What distinguishes public relations from marketing?
Public relations differs from marketing in many ways, although their functions often overlap mainly because both deal with an organisation’s relationships and use similar communication tools to reach the public. Both have the ultimate purpose of assuring an organisation’s success and economic survival, but each approach this task from slightly different perspectives.
Public relations is concerned with building relationships and generating goodwill for an organisation whereas marketing is concerned with customers and selling products and services. Marketing and advertising people tend to speak of “target markets,” “consumers,” and “customers.” Public relations professionals tend to talk of “publics,” “audiences,” and “stakeholders.”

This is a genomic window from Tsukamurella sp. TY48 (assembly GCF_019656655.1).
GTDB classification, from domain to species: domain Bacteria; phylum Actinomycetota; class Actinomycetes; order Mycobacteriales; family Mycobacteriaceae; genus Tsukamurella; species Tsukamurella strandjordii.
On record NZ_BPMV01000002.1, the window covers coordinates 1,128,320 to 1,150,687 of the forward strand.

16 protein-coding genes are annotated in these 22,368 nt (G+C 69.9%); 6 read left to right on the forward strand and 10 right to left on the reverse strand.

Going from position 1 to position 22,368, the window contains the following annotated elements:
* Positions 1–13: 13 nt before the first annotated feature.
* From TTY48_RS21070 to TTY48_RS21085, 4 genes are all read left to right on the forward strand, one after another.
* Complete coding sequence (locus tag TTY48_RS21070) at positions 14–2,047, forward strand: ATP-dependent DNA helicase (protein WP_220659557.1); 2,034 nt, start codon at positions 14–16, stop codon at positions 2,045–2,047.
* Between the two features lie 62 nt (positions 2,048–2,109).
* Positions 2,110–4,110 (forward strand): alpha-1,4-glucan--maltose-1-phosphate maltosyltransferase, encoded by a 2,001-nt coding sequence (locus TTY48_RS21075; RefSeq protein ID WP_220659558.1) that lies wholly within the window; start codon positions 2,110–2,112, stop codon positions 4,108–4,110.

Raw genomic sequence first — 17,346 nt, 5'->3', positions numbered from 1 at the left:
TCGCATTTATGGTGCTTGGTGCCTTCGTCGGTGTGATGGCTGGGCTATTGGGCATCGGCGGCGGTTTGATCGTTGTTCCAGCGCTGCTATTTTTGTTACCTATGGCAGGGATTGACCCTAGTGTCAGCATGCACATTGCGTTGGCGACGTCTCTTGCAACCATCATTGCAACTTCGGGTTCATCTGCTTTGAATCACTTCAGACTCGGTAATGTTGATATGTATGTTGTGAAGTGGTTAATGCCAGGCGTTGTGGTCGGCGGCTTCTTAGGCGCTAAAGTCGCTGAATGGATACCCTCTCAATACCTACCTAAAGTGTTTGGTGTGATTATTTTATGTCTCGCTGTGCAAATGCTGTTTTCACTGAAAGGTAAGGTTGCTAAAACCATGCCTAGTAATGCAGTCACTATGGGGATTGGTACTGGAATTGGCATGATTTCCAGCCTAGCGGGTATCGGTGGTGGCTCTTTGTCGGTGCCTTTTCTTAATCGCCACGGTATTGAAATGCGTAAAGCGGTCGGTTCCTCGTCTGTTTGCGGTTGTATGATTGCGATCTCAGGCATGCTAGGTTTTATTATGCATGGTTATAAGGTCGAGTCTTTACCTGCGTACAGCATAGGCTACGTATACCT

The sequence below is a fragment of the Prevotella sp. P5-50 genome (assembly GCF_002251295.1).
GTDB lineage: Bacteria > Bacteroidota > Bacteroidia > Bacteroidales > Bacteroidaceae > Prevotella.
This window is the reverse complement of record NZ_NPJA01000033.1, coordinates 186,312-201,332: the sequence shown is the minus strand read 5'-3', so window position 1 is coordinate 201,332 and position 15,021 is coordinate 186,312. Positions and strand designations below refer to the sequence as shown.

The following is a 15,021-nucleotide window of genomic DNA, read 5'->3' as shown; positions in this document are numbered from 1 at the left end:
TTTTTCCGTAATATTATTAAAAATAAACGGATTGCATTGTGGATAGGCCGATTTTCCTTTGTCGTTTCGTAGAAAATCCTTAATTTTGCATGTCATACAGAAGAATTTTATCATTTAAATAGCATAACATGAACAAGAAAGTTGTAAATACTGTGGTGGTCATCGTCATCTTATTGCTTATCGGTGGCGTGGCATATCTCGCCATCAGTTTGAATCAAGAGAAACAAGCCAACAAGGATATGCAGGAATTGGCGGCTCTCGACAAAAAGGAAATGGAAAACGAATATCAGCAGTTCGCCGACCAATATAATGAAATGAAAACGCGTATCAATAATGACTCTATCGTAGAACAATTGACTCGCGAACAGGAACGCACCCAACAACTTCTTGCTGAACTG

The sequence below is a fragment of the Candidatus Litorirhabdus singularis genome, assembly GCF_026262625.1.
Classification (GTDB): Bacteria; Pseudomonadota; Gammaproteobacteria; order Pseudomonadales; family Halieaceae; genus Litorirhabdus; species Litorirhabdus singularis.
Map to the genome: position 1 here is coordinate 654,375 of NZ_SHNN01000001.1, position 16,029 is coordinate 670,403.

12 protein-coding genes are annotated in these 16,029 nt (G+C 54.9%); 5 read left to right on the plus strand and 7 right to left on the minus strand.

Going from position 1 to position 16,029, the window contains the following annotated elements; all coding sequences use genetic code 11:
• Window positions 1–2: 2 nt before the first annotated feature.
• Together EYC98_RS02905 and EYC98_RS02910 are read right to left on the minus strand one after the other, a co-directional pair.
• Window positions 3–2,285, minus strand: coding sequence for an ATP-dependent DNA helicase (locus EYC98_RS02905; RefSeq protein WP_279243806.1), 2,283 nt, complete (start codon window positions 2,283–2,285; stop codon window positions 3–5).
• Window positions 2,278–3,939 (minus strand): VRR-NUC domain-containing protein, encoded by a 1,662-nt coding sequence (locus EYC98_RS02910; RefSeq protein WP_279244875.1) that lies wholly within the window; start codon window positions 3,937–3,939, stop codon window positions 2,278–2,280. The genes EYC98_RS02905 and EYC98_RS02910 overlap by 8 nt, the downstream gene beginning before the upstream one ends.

Public relations is often referred to as the 5th “P” of the marketing mix, in addition to Product, Price, Place and Promotion. When public relations is used to support directly an organisation’s marketing objectives, it is often called marketing communications, or Marketing Public Relations (MPR). Other public relations activities that deal with a corporation’s relationships with its non-customer publics is called Corporate Public Relations (CPR). These non-customer publics include governments, employees, stockholders, communities, etc.
Another difference between public relations and marketing is the purpose of the dialogue with each of their target markets or publics. Public relations purpose is to create mutual understanding and cooperation through two-way dialogue. Marketing, however, is intent on being persuasive with the aim of selling products and services.
In my next blog post, I’ll describe a number of ways in which public relations activities contribute to meeting marketing objectives.
Until then, please email me firstname.lastname@example.org if you have any questions.